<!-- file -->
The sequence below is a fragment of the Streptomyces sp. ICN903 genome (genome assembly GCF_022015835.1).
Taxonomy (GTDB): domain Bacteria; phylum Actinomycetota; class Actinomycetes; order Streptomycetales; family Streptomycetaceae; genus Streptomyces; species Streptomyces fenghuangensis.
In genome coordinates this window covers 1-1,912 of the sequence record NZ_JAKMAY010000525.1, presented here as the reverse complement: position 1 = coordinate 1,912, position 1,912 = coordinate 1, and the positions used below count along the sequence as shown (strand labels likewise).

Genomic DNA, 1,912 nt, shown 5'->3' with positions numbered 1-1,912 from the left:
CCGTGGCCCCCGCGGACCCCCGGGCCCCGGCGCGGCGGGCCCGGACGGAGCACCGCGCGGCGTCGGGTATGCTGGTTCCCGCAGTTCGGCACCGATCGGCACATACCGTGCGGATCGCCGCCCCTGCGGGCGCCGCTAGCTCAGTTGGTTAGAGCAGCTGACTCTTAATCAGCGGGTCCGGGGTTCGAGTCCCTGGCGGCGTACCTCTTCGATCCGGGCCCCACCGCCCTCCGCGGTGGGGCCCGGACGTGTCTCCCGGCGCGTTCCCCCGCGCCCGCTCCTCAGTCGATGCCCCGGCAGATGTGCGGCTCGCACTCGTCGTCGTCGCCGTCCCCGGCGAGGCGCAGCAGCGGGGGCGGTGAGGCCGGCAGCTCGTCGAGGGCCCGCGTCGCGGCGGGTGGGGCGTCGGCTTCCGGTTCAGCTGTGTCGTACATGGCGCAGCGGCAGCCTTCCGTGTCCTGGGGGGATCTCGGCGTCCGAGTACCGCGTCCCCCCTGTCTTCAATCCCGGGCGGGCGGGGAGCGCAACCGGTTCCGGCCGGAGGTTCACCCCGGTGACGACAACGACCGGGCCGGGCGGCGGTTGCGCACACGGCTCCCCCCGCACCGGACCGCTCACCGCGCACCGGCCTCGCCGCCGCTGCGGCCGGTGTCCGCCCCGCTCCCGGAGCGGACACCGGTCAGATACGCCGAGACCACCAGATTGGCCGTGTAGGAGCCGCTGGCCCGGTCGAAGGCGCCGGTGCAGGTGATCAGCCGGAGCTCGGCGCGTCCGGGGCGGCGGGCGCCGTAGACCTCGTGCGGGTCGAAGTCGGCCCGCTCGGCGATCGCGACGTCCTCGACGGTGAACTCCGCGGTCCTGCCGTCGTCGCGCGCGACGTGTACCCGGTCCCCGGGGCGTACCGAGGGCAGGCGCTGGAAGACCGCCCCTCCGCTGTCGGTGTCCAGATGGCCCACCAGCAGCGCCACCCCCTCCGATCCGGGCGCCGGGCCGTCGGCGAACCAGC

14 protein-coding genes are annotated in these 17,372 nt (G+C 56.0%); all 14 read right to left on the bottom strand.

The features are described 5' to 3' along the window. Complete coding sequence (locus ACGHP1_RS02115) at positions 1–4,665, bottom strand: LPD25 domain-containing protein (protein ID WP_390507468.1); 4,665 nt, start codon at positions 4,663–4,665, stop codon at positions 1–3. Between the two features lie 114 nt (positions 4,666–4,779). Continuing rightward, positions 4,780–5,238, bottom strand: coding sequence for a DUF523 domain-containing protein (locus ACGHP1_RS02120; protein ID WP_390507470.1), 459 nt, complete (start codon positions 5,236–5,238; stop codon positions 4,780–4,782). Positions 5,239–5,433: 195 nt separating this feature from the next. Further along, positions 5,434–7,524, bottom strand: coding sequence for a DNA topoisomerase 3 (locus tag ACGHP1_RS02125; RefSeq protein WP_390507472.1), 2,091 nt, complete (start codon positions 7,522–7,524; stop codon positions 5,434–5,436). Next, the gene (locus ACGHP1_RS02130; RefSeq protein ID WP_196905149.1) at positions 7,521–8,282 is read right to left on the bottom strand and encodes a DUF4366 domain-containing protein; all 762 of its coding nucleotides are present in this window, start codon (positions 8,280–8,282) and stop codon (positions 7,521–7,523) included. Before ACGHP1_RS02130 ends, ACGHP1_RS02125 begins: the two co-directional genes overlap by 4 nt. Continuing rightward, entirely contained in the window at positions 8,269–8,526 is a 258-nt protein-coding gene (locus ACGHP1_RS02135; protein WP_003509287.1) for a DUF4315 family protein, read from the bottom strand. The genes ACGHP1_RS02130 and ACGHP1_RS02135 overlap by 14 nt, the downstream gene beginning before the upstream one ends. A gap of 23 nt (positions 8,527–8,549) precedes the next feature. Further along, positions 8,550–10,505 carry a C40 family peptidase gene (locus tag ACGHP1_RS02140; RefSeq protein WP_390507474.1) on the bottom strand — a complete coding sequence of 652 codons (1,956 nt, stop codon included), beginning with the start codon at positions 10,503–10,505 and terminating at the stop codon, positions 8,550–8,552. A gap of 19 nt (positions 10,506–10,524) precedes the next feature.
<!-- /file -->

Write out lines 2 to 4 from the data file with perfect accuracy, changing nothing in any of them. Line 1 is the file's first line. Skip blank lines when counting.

Taxonomy (GTDB): domain Bacteria; phylum Actinomycetota; class Actinomycetes; order Streptomycetales; family Streptomycetaceae; genus Streptomyces; species Streptomyces fenghuangensis.
In genome coordinates this window covers 1-1,912 of the sequence record NZ_JAKMAY010000525.1, presented here as the reverse complement: position 1 = coordinate 1,912, position 1,912 = coordinate 1, and the positions used below count along the sequence as shown (strand labels likewise).

Genomic DNA, 1,912 nt, shown 5'->3' with positions numbered 1-1,912 from the left: